Lancashire Life Luncheon - The Black Bull at Rimington
PUBLISHED: 13:49 05 April 2011 | UPDATED: 22:06 21 October 2015
A Lancashire dining pub is set for more medals with an Olympic chef running the kitchen<br/>Photography by John Cocks
When you’ve swapped life sailing a boat between Florida and the Bahamas for a semi-derelict pub in wintry Lancashire, it displays an impressive level of commitment. Some might say madness.
But after a lifetime advising top industries around the world, consultants Katherine Lachance, who is American born, and Blackburn’s Steve Hodgson have never been daunted by a challenge.
And if the world of consultancy is all about creating successful outcomes, a visit to the Black Bull at Rimington in the Ribble Valley would leave you in no doubt about their sanity.
This wonderfully reconstructed French restaurant with rooms has become a major addition to the region’s pub dining scene to the extent it picked up a top gong in the recent Lancashire Life Food & Drink Awards.
Katherine and Steve, when not spending their leisure time afloat, clocked up many years living out of suitcases and they developed firm views about the hospitality industry. Importantly, it taught them a lot about how not to do it.
What they have done is produce a dining pub with terrific food and exemplary service in attractive, welcoming surroundings. As you would expect from people with successful careers in human resources, they have built a team that feels involved in the business and, consequently, they are passionate about continuing the Bull’s successful trajectory.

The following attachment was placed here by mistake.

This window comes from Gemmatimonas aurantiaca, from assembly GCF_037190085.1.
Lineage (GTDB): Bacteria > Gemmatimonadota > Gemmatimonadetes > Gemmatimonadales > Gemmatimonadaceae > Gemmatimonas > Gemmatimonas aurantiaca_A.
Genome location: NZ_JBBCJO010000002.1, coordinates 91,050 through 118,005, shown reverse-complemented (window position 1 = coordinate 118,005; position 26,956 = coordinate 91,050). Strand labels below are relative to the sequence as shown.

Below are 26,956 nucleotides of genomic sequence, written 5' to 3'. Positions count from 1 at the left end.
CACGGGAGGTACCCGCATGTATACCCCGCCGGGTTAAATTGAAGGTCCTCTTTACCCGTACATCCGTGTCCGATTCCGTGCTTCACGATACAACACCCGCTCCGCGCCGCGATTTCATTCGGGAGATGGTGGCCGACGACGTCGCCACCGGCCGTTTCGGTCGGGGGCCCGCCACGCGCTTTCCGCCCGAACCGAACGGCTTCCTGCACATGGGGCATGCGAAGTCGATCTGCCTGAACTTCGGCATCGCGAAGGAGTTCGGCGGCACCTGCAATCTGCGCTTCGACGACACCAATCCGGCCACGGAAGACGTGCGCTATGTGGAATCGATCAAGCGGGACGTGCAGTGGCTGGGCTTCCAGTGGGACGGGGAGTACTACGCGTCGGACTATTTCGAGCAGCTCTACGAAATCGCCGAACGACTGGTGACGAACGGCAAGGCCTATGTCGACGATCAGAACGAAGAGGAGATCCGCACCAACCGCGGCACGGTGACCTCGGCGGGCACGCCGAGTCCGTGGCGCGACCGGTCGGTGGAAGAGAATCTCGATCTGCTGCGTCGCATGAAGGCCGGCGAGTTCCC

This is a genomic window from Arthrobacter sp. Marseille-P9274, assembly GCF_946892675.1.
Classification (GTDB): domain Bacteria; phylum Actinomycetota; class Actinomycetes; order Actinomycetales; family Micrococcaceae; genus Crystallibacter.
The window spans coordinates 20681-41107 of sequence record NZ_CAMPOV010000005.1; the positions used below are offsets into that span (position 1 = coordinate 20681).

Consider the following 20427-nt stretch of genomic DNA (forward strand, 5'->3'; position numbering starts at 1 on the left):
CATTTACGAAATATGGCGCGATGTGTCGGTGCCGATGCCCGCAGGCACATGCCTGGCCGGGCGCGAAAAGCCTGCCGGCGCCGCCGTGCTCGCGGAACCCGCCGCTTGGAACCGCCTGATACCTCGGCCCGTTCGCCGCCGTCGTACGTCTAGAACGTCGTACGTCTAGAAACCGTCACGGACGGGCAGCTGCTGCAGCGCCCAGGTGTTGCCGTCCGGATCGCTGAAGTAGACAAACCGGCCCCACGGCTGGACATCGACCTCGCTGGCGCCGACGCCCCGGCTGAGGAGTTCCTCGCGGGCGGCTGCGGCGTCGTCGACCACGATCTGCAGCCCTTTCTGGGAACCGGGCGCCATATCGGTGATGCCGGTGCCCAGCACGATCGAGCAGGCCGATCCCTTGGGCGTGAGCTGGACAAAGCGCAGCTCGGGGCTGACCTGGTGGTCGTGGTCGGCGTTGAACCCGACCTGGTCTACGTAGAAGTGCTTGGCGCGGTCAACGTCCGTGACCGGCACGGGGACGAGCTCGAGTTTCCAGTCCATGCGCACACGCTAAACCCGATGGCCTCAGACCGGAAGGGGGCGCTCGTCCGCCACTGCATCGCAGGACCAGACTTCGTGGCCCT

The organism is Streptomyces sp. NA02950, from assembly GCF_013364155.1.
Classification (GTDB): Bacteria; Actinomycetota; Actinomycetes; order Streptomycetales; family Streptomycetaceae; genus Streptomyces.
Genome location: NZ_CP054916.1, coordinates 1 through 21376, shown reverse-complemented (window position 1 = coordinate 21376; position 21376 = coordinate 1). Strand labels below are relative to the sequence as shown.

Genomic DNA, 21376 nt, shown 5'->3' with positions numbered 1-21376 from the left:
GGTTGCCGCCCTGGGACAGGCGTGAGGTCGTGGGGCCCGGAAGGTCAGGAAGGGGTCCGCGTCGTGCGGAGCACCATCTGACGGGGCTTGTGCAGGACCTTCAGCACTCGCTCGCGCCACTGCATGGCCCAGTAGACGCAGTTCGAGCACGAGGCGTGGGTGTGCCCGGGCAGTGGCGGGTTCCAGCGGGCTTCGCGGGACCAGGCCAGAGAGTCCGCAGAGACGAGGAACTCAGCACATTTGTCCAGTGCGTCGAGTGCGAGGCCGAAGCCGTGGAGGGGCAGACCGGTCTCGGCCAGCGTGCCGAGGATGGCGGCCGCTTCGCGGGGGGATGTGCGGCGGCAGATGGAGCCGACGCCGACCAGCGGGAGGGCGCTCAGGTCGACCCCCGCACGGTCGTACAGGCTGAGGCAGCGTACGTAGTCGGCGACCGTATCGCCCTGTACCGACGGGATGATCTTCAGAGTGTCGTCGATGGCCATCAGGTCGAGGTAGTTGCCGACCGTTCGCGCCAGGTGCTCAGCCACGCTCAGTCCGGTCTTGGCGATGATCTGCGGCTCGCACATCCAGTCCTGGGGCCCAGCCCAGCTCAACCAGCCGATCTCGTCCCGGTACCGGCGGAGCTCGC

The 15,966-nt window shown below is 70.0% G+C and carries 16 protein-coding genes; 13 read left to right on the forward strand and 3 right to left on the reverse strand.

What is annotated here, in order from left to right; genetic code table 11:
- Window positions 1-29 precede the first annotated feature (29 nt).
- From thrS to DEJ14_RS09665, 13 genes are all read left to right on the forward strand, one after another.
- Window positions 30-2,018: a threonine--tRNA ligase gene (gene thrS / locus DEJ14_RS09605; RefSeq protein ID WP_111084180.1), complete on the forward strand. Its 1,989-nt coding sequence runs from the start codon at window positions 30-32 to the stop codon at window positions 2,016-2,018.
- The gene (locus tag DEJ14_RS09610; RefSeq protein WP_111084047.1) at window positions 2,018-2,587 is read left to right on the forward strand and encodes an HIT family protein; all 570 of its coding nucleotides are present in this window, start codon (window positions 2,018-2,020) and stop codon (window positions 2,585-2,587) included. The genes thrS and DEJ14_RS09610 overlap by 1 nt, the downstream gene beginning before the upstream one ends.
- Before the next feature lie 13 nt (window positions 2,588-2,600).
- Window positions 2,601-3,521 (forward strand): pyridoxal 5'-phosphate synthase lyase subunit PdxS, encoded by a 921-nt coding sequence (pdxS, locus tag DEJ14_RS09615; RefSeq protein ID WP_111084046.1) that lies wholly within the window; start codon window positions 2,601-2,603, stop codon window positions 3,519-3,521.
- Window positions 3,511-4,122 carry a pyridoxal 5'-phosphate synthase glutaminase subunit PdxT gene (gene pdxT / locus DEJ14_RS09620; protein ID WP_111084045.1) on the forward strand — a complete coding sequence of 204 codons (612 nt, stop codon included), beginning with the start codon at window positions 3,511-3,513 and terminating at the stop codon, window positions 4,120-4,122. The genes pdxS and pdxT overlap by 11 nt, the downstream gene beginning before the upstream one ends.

That was amply demonstrated during our most recent Lancashire Life â Luncheon. Head chef Paul Sutton and his team set the bar high with a selection of delicious canapés which included a cassoulet terrine accompanied by a refreshing fizz of blanc de blanc from wine merchants Corney & Barrow.
A delicate mixture of fish from the Wellgate suppliers in Clitheroe formed the starter with a pressed terrine in a dill jelly with a chilled beetroot salad and a beautifully cooked tempura oyster. A crisp Cotes de Gascogne was a comfortable match.
A melting dish of venison from Up Holland butchers H. Greaves & Sons was cooked two ways as the main course and came with a tarragon potato cake and celeriac puree. A cherry-ripe Rasteua Cotes du Rhone formed a great double act.
Dessert was a glazed tart citron which displayed a real understanding of the pastry-maker’s art and it came with a rich Monbazillac.
No wonder the elegant service and superbly-cooked food brought a thunderous round of applause.
Paul Sutton honed his career in some top restaurants working with Gary Rhodes at The Greenhouse in Mayfair when it secured a Michelin star. His CV also takes in the Box Tree in Ilkley and he worked at the Sydney Olympics cooking for VIPs. He and his team certainly deserve their places among the medals.